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Russians hit the reset button for Putin, but questions of legitimacy linger over his long-term rule

June 30, 2020. Summarized by summa-bot.

A voter wearing a protective face mask casts a ballot at the polling station at Kazansky railway station in Moscow, Russia, on Tuesday, June 30, 2020. Approval in the vote that concludes July 1 will allow Vladimir Putin to seek two more six-year terms after his present one ends in 2024, staying in power until 2036, when he???d be 83. Photographer: Andrey Rudakov/Bloomberg

On Wednesday, voters across Russia will have a chance to hit the reset button for Vladimir Putin: A national referendum will decide whether to approve a raft of constitutional amendments that will allow the Russian president to run for two more terms in office, potentially extending his tenure until 2036.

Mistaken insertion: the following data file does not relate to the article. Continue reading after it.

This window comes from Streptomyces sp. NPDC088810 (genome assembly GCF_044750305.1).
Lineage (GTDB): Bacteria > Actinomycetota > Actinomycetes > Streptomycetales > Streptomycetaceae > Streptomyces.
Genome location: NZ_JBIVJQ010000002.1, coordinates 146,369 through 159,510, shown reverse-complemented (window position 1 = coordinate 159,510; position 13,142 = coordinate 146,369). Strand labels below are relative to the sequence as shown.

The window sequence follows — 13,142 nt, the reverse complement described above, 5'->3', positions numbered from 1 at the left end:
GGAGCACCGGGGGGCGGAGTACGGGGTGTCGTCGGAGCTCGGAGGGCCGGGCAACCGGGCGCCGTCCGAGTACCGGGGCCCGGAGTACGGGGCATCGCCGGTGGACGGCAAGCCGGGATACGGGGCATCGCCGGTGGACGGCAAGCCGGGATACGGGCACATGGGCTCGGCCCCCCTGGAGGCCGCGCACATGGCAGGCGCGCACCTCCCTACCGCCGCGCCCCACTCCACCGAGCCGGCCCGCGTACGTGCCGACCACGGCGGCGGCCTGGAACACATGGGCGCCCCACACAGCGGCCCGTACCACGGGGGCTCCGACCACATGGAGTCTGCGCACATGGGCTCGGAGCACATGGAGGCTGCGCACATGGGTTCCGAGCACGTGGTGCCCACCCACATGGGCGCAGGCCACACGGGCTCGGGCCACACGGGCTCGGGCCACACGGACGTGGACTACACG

Moscow (CNN)On Wednesday, voters across Russia will have a chance to hit the reset button for Vladimir Putin: A national referendum will decide whether to approve a raft of constitutional amendments that will allow the Russian president to run for two more terms in office, potentially extending his tenure until 2036.

Back in March, Valentina Tereshkova, a Russian MP from the ruling United Russia party, called in a theatrically staged parliament session for a constitutional amendment that would allow Putin to run for president again after his current term ends in 2024.

State-run pollster VTsIOM on Monday released early results from exit polling that suggest Putin will win approval for the amendments: According to those results, around 76% of respondents at 800 polling stations around Russia said they supported the constitutional changes.

In a short video clip released Tuesday, Putin appears before a new monument to Soviet soldiers and urges Russians to vote for "stability, security, and prosperity," saying a new constitution means a future with good healthcare, education and an "effective government beholden to the public. " He makes no mention of the resetting of his term limits.

In an interview that aired on state television in the run-up to the vote, Putin said he had "not ruled out" running for another term if voters approve the constitutional amendments.

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